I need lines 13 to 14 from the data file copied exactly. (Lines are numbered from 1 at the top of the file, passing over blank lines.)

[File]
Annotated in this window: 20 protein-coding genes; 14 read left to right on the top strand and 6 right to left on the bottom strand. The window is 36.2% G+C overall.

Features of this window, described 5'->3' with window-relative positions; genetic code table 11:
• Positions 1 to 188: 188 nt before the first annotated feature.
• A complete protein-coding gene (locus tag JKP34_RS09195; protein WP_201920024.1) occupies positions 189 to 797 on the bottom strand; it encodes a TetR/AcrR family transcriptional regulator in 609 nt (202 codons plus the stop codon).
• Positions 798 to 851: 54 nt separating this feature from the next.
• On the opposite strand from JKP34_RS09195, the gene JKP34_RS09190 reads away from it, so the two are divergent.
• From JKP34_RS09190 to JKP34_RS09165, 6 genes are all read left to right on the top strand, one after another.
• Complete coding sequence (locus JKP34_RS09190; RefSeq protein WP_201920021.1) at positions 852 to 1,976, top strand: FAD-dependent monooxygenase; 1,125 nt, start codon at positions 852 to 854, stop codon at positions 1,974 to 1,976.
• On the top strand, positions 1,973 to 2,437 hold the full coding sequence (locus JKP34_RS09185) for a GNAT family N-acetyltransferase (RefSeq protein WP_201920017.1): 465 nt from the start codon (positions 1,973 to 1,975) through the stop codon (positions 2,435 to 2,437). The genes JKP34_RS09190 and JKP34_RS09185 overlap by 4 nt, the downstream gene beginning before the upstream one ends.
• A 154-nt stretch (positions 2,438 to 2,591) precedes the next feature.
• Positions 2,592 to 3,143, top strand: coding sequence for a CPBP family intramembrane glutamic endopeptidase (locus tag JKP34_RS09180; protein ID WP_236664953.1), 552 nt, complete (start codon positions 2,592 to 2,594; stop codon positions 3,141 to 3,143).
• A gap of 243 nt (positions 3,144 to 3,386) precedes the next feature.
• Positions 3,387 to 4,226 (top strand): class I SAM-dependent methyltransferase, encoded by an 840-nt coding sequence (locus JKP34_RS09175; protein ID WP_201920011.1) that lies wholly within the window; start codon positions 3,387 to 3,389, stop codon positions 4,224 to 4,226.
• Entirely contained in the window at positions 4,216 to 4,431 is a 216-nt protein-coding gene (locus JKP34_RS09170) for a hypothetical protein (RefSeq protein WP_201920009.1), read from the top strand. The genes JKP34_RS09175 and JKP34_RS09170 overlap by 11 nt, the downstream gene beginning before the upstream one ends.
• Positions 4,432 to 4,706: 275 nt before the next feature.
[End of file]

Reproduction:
• Positions 3,387 to 4,226 (top strand): class I SAM-dependent methyltransferase, encoded by an 840-nt coding sequence (locus JKP34_RS09175; protein ID WP_201920011.1) that lies wholly within the window; start codon positions 3,387 to 3,389, stop codon positions 4,224 to 4,226.
• Entirely contained in the window at positions 4,216 to 4,431 is a 216-nt protein-coding gene (locus JKP34_RS09170) for a hypothetical protein (RefSeq protein WP_201920009.1), read from the top strand. The genes JKP34_RS09175 and JKP34_RS09170 overlap by 11 nt, the downstream gene beginning before the upstream one ends.